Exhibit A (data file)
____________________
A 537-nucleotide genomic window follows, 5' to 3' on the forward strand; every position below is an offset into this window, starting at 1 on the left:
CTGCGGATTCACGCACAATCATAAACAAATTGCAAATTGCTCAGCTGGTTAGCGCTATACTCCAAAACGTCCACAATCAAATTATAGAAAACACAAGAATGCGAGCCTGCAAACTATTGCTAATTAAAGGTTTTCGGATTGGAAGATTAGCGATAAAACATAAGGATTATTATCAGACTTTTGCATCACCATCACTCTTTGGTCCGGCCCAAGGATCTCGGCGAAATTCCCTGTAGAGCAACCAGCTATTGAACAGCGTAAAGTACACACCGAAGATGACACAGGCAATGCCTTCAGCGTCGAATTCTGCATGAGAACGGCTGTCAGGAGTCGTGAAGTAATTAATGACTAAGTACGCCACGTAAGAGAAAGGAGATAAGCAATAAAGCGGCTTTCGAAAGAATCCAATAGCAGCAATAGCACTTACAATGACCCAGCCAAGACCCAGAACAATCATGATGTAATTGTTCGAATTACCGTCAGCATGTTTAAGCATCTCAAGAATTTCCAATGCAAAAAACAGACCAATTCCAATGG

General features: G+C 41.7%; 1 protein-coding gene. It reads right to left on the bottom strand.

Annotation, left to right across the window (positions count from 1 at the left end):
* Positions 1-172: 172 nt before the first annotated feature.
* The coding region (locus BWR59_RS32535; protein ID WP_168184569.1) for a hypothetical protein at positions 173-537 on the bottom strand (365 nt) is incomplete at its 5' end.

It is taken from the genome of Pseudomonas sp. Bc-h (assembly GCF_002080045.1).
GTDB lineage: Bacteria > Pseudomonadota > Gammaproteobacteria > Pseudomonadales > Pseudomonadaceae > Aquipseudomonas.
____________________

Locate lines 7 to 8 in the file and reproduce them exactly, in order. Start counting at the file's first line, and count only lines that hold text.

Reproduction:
It is taken from the genome of Pseudomonas sp. Bc-h (assembly GCF_002080045.1).
GTDB lineage: Bacteria > Pseudomonadota > Gammaproteobacteria > Pseudomonadales > Pseudomonadaceae > Aquipseudomonas.